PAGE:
Thirty years or so after Leo XIII issued Rerum Novarum, Pius XI was elected to the papacy. From the very beginning of his pontificate he made it clear that he was going to reconcile individual ethics and social ethics, and thereby present a practical means to implement the vision of Leo XIII.
Pius XI presented his reconciliation of individual ethics and social ethics to the world with his completed doctrine of social justice, presented chiefly in Quadragesimo Anno (1931) and Divini Redemptoris (1937). This is summarized in Father William J. Ferree’s pamphlet, Introduction to Social Justice, so it is unnecessary to describe it in any detail here.
All we have to know for the purposes of this discussion is that, contrary to what Aristotle believed, people can gain direct access to the common good. With direct access to the common good it becomes possible to effect necessary changes in the institutional environment so that the individual practice of virtue becomes the optimal choice for every human being, and Christ can thereby reign as “king” over both individuals and society: “the Peace of Christ in the Kingdom of Christ,” as Pius XI put it in the motto he chose for his reign.
People gain access to the common good not as individuals, however. Especially given the increasingly complex nature of modern society, individuals as individuals are frequently helpless to effect necessary changes in institutions — usually removal of barriers to full participation in those institutions (Divini Redemptoris, § 53).
No, it is not as individuals that people gain access to the common good, but as citizens of the pólis — as members of a group, of a social unit. By organizing with others in social charity (i.e., loving our institutions as we love ourselves, cf. Matt. 18:20), individuals gain the power as members of organized groups to make changes directly in institutions and bring them into conformity with individual ethics; by acting socially in conformity with social ethics, we make it possible to act in conformity with individual ethics within an institutional environment.
This is “the act of social justice.” It is by means of the act of social justice that individual ethics and social ethics are reconciled, and the institutional environment of the common good — the social order — is brought into conformity with the demands of individual morality.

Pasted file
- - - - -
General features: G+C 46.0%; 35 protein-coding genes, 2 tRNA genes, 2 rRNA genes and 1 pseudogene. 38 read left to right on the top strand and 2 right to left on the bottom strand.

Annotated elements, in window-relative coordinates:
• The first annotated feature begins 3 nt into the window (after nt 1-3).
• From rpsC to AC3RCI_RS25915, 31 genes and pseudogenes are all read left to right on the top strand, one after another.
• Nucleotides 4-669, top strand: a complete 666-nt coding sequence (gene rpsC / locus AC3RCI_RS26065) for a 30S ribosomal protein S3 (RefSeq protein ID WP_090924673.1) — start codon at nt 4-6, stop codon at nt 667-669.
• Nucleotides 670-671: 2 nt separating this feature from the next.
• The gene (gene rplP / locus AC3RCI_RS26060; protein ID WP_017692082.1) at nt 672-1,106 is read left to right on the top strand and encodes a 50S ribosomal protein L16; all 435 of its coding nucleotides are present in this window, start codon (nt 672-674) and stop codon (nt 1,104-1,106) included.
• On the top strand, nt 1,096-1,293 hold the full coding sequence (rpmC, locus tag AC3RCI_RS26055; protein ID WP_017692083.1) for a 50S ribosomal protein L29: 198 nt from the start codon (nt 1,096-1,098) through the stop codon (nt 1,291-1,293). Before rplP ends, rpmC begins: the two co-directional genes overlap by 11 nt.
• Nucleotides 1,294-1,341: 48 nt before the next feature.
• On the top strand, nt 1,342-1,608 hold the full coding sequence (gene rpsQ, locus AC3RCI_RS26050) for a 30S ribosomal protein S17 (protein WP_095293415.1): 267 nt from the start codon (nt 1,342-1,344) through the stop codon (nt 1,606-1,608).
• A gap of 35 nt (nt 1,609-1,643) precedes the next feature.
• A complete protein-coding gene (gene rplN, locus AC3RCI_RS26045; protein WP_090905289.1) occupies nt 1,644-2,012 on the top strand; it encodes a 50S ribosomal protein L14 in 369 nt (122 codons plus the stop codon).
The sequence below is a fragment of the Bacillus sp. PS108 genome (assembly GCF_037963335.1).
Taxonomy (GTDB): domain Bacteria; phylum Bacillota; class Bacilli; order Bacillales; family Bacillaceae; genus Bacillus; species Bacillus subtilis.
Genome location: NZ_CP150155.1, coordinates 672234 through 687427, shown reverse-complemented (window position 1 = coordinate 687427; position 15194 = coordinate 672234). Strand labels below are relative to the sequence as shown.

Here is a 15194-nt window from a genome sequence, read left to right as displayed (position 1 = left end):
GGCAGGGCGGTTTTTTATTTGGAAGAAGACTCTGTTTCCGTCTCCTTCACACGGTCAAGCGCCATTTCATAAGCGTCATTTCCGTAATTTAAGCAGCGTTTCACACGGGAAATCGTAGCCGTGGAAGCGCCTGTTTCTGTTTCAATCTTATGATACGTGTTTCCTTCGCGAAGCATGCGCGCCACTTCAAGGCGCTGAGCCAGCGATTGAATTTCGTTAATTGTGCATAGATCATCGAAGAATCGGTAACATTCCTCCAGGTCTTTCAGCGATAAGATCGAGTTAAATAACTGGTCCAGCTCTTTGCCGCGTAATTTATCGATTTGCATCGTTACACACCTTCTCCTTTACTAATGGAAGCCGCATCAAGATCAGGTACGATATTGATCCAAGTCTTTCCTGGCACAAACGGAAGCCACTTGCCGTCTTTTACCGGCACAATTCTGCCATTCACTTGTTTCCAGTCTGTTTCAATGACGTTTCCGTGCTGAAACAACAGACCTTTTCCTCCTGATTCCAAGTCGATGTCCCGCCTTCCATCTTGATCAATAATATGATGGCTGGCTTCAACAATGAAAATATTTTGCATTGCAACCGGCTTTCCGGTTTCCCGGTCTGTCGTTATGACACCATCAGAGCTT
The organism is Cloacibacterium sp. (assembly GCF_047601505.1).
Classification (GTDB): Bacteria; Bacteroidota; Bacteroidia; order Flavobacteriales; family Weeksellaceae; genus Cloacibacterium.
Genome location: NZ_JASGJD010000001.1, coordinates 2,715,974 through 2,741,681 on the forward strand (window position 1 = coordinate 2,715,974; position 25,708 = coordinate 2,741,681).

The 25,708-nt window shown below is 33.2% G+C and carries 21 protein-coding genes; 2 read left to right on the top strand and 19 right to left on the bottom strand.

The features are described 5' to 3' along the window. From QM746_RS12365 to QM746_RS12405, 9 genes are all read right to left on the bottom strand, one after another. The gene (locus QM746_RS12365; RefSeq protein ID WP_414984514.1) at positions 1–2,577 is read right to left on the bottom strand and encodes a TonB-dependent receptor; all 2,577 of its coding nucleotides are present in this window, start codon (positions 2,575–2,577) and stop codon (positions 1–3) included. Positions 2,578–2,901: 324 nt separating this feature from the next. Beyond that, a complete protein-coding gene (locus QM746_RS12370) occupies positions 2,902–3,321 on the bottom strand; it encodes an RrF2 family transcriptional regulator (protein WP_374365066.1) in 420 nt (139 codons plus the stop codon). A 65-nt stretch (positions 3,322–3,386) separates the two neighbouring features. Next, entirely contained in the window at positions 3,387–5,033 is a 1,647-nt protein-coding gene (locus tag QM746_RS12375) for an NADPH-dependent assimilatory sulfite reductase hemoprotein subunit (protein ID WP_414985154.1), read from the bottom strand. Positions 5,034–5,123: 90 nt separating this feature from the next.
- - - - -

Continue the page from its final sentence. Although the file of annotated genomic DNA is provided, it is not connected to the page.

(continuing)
The problem with Pius XI’s breakthrough, however, is that he left in place Leo XIII’s suggestion as to how people can become capital owners: cut consumption and save until enough is accumulated to purchase capital.
And capital ownership is critical to sustaining an individually and socially just society. In order to maintain justice, people must have power: even organizing to gain power requires power. The ordinary way in which people gain power sufficient to maintain a just society is to own capital; “Power,” as Daniel Webster noted, “naturally and necessarily follows property.”
Most people, however, lack the capacity to save in the amounts required sufficient to purchase a meaningful capital stake. Nor does simply raising wages solve the problem. Raising wages adds to costs, and adding to costs raises prices, leaving the wage earner often worse off than before.
What is needed to turn the vision of Leo XIII and Pius XI into reality is a means whereby people without savings or the capacity to save can still purchase capital. This is what Louis O. Kelso and Mortimer J. Adler presented in their two collaborations, The Capitalist Manifesto (1958) — which isn’t really about capitalism — and The New Capitalists (1961), which isn’t about capitalism, either.
The key to Kelso’s and Adler’s resolving the final problem of how people can acquire capital without violating individual ethics by redistributing what already belongs to others is found in the subtitle of The New Capitalists: “A Proposal to Free Economic Growth from the Slavery of Savings.” Instead of relying on what could be withheld from consumption in the past to finance acquisition of capital, Kelso and Adler explained how new capital could be financed by turning future increases in production into money now, and repaying the loan of such new money out of the future profits of the new capital itself.
One specific proposal to implement a program of expanded capital ownership financed with such “future savings” is described in the book, Capital Homesteading for Every Citizen (2004). The techniques have been proven to work.